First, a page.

Background and aims: Patients with rheumatoid arthritis (RA) often feel there is an association between food intake and rheumatoid disease severity. To investigate a putative immunological link between gut immunity and RA, food antibodies were measured in serum and perfusion fluid from the jejunum of RA patients and healthy controls to determine the systemic and mucosal immune response.  Methods: IgG, IgA, and IgM antibodies to dietary antigens were measured in serum and jejunal perfusion fluid from 14 RA patients and 20 healthy subjects. The antigens originated from cow’s milk (a-lactalbumin, b-lactoglobulin, casein), cereals, hen’s egg (ovalbumin), cod fish, and pork meat.  Results: In intestinal fluid of many RA patients, all three immunoglobulin classes showed increased food specific activities. Except for IgM activity against b-lactoglobulin, all other IgM activities were significantly increased irrespective of the total IgM level. The RA associated serum IgM antibody responses were relatively much less pronounced. Compared with IgM, the intestinal IgA activities were less consistently raised, with no significant increase against gliadin and casein. Considerable cross reactivity of IgM and IgA antibodies was documented by absorption tests. Although intestinal IgG activity to food was quite low, it was nevertheless significantly increased against many antigens in RA patients. Three of the five RA patients treated with sulfasalazine for 16 weeks had initially raised levels of intestinal food antibodies; these became normalised after treatment, but clinical improvement was better reflected in a reduced erythrocyte sedimentation rate.  Conclusions: The production of cross reactive antibodies is strikingly increased in the gut of many RA patients. Their food related problems might reflect an adverse additive effect of multiple modest hypersensitivity reactions mediated, for instance, by immune complexes promoting autoimmune reactions in the joints.

Arthritis: Inflammation with a Cause

Forrás: Center for Food Allergies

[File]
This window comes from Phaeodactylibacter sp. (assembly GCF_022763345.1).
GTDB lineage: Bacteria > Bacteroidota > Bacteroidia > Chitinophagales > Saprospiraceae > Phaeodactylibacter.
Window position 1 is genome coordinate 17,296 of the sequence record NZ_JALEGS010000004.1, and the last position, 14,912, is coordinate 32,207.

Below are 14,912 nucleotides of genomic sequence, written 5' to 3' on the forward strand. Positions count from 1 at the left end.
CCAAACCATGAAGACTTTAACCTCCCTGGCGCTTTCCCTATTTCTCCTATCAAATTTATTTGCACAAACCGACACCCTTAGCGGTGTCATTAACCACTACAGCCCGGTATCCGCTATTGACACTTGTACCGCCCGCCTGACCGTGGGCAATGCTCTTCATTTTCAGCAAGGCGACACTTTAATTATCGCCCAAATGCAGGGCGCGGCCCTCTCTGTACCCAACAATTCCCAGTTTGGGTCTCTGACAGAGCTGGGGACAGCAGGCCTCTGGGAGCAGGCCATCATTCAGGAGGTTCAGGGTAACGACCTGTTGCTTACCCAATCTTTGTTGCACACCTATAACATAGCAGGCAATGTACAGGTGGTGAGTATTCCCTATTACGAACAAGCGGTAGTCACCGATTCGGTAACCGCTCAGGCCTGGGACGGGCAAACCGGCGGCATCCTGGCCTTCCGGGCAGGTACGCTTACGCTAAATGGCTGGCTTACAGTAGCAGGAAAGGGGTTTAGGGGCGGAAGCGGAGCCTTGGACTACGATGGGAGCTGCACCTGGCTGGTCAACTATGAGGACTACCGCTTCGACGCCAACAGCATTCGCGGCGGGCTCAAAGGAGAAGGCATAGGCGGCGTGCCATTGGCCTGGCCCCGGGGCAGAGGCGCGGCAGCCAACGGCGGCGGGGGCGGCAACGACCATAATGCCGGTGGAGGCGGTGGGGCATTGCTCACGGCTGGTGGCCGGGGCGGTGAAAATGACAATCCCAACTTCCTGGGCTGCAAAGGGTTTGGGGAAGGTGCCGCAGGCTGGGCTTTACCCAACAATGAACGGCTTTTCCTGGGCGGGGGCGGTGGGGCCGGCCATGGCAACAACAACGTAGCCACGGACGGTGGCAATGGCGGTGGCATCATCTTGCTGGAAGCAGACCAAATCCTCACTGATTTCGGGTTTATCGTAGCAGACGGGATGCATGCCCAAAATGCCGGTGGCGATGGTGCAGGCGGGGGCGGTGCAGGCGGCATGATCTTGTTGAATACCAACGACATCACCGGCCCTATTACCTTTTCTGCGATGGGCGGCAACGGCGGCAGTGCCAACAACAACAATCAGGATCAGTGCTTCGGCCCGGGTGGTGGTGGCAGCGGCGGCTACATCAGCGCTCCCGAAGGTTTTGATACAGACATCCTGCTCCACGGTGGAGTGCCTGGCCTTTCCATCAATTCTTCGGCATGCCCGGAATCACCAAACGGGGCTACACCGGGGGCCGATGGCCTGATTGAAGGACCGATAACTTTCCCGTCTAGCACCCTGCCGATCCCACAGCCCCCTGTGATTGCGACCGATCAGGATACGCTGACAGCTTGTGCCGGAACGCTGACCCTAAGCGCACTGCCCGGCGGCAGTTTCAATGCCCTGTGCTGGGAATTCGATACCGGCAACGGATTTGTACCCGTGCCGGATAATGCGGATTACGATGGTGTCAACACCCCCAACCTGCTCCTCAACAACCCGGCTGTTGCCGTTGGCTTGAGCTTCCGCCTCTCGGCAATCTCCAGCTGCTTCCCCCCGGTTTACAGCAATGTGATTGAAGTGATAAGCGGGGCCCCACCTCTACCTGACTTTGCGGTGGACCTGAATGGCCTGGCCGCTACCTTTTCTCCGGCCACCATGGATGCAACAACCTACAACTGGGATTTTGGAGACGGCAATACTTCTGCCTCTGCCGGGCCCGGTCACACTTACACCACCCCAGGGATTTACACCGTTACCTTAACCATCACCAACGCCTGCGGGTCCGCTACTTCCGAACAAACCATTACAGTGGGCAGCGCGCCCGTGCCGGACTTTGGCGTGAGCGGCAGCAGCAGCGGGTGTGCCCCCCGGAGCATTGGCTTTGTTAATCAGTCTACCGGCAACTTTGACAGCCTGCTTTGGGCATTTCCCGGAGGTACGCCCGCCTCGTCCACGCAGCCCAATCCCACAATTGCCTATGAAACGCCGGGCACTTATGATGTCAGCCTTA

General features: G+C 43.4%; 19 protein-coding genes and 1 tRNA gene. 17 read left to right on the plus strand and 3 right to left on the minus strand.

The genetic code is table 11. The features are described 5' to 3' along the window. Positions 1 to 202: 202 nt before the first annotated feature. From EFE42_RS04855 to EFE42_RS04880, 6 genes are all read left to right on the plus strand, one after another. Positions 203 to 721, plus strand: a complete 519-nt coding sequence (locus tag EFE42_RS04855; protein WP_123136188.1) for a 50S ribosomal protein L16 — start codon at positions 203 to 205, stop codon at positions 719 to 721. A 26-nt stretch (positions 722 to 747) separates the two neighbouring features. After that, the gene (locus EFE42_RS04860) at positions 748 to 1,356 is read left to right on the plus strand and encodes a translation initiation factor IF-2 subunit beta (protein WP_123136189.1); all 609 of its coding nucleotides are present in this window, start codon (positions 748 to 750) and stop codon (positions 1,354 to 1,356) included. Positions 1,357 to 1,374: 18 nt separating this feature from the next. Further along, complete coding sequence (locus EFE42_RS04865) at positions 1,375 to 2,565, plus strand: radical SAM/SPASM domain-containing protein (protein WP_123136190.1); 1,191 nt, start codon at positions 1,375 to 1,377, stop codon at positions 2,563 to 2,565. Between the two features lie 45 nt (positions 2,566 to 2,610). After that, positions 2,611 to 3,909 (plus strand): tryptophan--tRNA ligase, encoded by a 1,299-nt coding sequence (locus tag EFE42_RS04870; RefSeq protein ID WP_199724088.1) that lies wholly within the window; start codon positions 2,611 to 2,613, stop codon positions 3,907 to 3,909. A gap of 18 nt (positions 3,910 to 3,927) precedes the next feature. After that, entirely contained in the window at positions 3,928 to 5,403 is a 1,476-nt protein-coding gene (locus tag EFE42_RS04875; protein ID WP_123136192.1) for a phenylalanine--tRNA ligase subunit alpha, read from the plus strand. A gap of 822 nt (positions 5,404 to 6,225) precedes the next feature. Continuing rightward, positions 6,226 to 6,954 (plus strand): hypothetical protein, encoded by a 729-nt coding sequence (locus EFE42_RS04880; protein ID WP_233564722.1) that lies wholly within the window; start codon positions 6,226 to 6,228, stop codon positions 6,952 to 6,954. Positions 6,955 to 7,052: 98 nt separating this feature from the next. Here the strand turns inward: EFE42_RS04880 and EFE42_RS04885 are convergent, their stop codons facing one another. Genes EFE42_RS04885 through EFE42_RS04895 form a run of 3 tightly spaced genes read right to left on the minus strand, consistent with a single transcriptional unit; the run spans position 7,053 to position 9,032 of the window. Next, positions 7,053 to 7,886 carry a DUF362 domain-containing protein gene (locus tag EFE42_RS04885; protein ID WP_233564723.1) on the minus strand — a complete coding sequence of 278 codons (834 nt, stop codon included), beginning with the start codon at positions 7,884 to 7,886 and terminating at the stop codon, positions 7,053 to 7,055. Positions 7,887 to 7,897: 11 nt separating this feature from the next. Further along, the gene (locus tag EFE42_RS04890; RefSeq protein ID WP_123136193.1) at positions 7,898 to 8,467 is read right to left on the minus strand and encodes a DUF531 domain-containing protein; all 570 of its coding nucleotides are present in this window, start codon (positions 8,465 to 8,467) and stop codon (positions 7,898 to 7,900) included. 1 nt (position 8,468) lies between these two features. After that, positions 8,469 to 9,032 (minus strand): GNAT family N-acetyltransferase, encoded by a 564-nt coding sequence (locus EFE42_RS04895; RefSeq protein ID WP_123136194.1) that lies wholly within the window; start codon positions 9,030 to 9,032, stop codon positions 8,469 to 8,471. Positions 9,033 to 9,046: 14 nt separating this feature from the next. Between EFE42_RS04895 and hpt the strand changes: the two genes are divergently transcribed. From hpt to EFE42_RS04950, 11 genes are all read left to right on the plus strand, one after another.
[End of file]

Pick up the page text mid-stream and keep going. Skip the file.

Arthritis is one of the most debilitating conditions in our culture. It is actually the number one cause of lost work days at Boeing. Unfortunately, treatment is limited and almost solely focused on anti-inflammatory medications, not on eliminating the original trigger of that inflammation. What Does "Arthritis" Mean?  The word “arthritis” simply means “joint inflammation.” There are basically two types: osteoarthritis and rheumatoid arthritis.  Osteoarthritis is inflammation caused by degeneration of the joint and is due to chronic wear and tear. Osteoarthritis is most commonly found in the knees. Rheumatoid arthritis (RA) is a more generic term for inflammation, pain, and swelling of joints. Rheumatoid arthritis is most commonly seen in the hands, although it can affect just about any joint in the body. In children this is called juvenile arthritis.The Traditional Approach to Arthritis   Rheumatoid arthritis is considered by conventional medicine to be an autoimmune condition of unknown cause. This belief ignores a large volume of scientific evidence pointing to food allergies as a major cause of arthritis. The medical community has focused almost solely on treating arthritis with anti-inflammatory medications, either prescription or over-the-counter. These medications offer temporary relief of the pain and swelling, but they never cure arthritis. Over the long term this type of treatment also comes with a host of side-effects. Is It Possible to Eliminate the Inflammation without Drugs?   Very often it is actually possible to eliminate the cause of the inflammation without resorting to drugs to suppress it. Inflammation is actually caused by the immune system. The important question is, “Why is the immune system creating inflammation?” What Triggers the Immune System to Create Inflammation?   As you already know, bacteria, viruses, and parasites trigger an immune response. But anything that triggers an immune response also triggers inflammation. This includes foods that are incorrectly identified by the immune system as not belonging in the body. Therefore an allergic reaction to a food can result in inflammation of the joints. What Foods Cause Arthritis?   The body can be allergic to any food, therefore any food allergy is capable of causing inflammation and arthritis. This includes RA, juvenile arthritis, and undefined joint pains. This is why it can be so difficult for one to recognize the relationship between their diet and their symptoms.  Let’s use a dairy allergy as an example. If you eat any form of dairy, be it milk, butter, cheese, yogurt, or even dairy in the form of casein or whey in another food product, such as bread or milk chocolate, then you can potentially trigger the symptoms of your food allergy, in this case arthritis. You should also know that allergy symptoms may show up hours or even a day later, well after a food is absorbed into your system. How Do I Determine if I Have a Food Allergy?   Most doctors are not well versed in evaluating patients for food allergies. Skin testing is inadequate, and many blood tests are not thorough enough to discover a food allergy. The best way to determine if you have a food allergy is to have your blood tested for both IgE and IgG antibodies to a variety of foods. This is done with an ELISA Food Allergy Panel, which measures your immune response to approximately 100 different foods. Arthritis Case StudiesCase #1: 10 year old male with juvenile arthritis. This patient had been experiencing pain in his hands and other joints for several years. Food allergy testing demonstrated a severe allergy to all dairy, not just milk. Once this problem was properly identified and his parents were fully educated on the potential sources of dairy contamination in his diet, his pain resolved. He was able to discontinue all pain medications. Case #2: 71 year old female with rheumatoid arthritis. This patient came in with chronic pain in the hands, shoulders and knees and a positive test for rheumatoid arthritis. Food allergy testing demonstrated an allergy to wheat and gluten. The removal of these foods led to a tremendous amount of relief in her joint pains and a reduction in joint swelling. Case #3: 25 year old female with arthritis, including severe back pain. This patient suffered severe back pain (a history of two back surgeries) as well as digestive problems. Food allergy testing demonstrated allergies to dairy and eggs. Her digestive problems resolved and her back pain improved tremendously due an overall decrease in inflammation in her body. (The back has joints and thus back pain can be type of arthritis.)